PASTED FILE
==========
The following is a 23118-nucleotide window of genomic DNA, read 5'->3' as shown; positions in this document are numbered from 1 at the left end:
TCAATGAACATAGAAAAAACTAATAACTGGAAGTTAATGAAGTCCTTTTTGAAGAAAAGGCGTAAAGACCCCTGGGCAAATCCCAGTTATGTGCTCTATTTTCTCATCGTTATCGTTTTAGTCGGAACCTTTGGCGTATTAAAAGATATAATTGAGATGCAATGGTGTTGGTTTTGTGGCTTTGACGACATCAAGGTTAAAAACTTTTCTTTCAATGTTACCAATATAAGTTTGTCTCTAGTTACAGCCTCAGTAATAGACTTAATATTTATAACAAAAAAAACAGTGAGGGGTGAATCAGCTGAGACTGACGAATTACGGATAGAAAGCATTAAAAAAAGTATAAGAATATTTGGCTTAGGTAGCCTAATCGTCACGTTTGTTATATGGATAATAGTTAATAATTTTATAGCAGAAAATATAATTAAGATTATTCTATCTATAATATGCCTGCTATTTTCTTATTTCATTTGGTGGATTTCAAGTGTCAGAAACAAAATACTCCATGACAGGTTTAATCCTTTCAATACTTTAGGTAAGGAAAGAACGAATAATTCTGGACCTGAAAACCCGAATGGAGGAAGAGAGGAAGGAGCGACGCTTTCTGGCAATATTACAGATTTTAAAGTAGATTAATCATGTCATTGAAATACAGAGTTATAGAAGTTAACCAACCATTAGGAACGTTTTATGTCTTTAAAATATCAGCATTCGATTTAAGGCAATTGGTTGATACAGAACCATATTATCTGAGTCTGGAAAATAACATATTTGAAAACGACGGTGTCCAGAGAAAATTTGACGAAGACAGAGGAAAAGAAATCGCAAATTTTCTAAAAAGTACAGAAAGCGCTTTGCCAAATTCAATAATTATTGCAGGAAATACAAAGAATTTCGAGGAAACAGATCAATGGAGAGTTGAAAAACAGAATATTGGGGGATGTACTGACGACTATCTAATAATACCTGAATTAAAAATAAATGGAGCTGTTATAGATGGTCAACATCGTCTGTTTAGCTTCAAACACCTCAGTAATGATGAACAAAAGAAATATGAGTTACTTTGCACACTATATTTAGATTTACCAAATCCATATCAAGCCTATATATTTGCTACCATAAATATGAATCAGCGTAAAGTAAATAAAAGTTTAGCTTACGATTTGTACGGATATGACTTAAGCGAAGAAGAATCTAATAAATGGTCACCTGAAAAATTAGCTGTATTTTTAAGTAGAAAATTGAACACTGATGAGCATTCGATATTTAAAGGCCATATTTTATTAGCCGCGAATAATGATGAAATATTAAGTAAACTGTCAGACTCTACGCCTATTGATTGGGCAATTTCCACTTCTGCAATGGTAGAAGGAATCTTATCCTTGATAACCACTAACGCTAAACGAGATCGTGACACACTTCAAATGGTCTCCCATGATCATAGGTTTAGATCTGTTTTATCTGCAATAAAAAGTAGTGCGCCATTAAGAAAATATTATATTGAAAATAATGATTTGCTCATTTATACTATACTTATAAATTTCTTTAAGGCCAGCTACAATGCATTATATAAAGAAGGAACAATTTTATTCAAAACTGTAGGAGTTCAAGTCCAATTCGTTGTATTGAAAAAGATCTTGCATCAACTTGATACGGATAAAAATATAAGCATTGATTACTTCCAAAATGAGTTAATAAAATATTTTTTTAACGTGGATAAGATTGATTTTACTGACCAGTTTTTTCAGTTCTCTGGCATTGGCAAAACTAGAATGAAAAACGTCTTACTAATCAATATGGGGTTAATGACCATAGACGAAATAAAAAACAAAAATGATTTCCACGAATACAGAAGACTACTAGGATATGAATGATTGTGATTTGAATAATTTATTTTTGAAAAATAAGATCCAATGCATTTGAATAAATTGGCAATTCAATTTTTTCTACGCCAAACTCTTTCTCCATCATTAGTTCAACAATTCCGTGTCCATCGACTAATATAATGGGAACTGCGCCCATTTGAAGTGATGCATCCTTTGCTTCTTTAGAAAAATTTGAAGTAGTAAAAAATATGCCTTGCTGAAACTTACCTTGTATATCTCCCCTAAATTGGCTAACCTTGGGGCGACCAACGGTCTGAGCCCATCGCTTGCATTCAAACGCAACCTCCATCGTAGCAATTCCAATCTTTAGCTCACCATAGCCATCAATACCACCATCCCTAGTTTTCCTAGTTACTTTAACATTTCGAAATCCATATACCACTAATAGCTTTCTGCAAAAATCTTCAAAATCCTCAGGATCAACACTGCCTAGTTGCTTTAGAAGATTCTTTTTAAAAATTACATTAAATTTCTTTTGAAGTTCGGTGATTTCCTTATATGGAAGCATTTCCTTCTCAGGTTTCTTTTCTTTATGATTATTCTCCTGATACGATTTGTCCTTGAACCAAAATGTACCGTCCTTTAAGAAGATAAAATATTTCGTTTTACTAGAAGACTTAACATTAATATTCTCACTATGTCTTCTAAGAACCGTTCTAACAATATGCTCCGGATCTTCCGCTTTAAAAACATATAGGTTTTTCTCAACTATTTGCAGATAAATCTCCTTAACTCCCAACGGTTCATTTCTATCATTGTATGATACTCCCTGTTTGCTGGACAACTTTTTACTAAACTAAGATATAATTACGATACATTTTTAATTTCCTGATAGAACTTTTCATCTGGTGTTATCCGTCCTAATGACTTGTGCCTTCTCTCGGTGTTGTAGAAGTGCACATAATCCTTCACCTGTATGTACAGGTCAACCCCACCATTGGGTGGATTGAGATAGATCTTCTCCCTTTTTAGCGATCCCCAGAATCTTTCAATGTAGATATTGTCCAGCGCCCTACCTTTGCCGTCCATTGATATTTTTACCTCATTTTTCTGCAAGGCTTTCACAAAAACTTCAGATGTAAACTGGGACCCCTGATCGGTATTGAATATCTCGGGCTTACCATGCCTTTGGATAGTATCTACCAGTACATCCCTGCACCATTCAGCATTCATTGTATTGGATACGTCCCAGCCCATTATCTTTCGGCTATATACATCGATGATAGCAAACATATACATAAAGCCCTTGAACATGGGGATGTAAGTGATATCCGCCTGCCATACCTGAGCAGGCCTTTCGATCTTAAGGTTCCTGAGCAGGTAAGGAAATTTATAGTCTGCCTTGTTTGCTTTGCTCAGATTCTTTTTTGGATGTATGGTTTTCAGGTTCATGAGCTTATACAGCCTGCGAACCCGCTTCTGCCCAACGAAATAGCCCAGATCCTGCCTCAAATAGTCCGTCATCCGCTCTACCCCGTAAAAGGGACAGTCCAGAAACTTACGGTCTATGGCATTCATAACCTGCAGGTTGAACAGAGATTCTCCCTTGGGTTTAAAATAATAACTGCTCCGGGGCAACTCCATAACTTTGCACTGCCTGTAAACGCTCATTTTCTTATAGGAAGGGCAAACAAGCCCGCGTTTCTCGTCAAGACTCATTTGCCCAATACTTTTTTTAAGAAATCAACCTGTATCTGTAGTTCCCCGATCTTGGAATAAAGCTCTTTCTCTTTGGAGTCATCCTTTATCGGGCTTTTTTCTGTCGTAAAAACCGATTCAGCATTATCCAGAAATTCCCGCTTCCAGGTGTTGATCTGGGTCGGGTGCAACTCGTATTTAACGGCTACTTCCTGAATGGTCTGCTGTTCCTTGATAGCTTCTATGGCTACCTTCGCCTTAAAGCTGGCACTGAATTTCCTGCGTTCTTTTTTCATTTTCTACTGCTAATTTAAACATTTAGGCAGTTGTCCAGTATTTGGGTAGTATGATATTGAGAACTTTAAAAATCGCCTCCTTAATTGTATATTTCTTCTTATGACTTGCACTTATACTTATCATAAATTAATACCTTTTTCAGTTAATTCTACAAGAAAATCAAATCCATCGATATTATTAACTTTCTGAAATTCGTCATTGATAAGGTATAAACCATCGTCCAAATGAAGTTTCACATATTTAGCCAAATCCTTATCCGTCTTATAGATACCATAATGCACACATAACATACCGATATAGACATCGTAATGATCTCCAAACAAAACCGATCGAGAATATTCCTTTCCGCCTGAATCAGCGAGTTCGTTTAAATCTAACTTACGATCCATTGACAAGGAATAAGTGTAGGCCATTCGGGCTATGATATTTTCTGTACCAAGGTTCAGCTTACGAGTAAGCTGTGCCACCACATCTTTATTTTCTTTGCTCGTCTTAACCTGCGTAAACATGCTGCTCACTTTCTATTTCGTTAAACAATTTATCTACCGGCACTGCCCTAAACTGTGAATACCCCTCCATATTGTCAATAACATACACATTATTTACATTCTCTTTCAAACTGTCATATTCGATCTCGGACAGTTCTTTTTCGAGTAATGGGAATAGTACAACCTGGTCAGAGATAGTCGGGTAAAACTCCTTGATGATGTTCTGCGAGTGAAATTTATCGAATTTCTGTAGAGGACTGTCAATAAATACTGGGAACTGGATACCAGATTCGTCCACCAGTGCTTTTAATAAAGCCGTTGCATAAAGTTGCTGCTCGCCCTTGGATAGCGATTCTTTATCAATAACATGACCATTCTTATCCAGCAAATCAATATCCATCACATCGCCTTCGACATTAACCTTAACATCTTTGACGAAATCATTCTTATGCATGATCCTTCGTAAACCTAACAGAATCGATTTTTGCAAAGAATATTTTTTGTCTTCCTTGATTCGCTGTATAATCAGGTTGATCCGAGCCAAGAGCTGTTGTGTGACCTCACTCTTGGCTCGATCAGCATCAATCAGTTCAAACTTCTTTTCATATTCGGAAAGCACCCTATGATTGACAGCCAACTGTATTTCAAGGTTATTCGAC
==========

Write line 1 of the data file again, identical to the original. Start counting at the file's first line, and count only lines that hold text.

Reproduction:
The following is a 23118-nucleotide window of genomic DNA, read 5'->3' as shown; positions in this document are numbered from 1 at the left end: